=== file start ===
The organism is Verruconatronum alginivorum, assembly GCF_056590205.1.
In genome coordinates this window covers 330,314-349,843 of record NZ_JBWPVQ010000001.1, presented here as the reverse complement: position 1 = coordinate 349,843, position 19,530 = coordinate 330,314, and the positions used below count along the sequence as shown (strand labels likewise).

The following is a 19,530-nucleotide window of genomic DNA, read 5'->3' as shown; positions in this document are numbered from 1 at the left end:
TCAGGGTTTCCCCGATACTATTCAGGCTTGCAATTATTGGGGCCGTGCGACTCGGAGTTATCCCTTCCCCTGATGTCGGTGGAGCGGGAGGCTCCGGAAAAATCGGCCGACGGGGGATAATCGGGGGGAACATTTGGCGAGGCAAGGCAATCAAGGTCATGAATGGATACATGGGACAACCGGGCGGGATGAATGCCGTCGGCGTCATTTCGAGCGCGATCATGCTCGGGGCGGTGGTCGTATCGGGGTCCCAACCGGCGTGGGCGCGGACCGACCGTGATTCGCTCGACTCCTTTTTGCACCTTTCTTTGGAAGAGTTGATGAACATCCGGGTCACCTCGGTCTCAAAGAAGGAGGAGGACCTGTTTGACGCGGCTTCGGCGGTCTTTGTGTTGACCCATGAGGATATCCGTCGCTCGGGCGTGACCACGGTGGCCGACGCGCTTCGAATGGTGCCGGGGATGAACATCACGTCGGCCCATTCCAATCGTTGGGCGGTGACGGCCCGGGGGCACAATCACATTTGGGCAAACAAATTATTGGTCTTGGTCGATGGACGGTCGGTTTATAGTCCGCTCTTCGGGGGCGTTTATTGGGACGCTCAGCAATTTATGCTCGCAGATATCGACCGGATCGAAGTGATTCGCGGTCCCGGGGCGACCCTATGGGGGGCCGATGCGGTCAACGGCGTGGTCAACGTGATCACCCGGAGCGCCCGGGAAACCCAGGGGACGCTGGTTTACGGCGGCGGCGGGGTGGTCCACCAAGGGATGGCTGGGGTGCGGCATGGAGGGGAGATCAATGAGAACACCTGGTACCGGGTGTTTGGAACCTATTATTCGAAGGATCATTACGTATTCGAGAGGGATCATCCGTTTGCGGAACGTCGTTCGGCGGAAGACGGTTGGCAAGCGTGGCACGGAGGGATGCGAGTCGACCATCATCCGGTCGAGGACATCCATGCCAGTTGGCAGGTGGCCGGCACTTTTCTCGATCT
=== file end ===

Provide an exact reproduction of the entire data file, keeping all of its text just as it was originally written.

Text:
The organism is Verruconatronum alginivorum, assembly GCF_056590205.1.
In genome coordinates this window covers 330,314-349,843 of record NZ_JBWPVQ010000001.1, presented here as the reverse complement: position 1 = coordinate 349,843, position 19,530 = coordinate 330,314, and the positions used below count along the sequence as shown (strand labels likewise).

The following is a 19,530-nucleotide window of genomic DNA, read 5'->3' as shown; positions in this document are numbered from 1 at the left end:
TCAGGGTTTCCCCGATACTATTCAGGCTTGCAATTATTGGGGCCGTGCGACTCGGAGTTATCCCTTCCCCTGATGTCGGTGGAGCGGGAGGCTCCGGAAAAATCGGCCGACGGGGGATAATCGGGGGGAACATTTGGCGAGGCAAGGCAATCAAGGTCATGAATGGATACATGGGACAACCGGGCGGGATGAATGCCGTCGGCGTCATTTCGAGCGCGATCATGCTCGGGGCGGTGGTCGTATCGGGGTCCCAACCGGCGTGGGCGCGGACCGACCGTGATTCGCTCGACTCCTTTTTGCACCTTTCTTTGGAAGAGTTGATGAACATCCGGGTCACCTCGGTCTCAAAGAAGGAGGAGGACCTGTTTGACGCGGCTTCGGCGGTCTTTGTGTTGACCCATGAGGATATCCGTCGCTCGGGCGTGACCACGGTGGCCGACGCGCTTCGAATGGTGCCGGGGATGAACATCACGTCGGCCCATTCCAATCGTTGGGCGGTGACGGCCCGGGGGCACAATCACATTTGGGCAAACAAATTATTGGTCTTGGTCGATGGACGGTCGGTTTATAGTCCGCTCTTCGGGGGCGTTTATTGGGACGCTCAGCAATTTATGCTCGCAGATATCGACCGGATCGAAGTGATTCGCGGTCCCGGGGCGACCCTATGGGGGGCCGATGCGGTCAACGGCGTGGTCAACGTGATCACCCGGAGCGCCCGGGAAACCCAGGGGACGCTGGTTTACGGCGGCGGCGGGGTGGTCCACCAAGGGATGGCTGGGGTGCGGCATGGAGGGGAGATCAATGAGAACACCTGGTACCGGGTGTTTGGAACCTATTATTCGAAGGATCATTACGTATTCGAGAGGGATCATCCGTTTGCGGAACGTCGTTCGGCGGAAGACGGTTGGCAAGCGTGGCACGGAGGGATGCGAGTCGACCATCATCCGGTCGAGGACATCCATGCCAGTTGGCAGGTGGCCGGCACTTTTCTCGATCT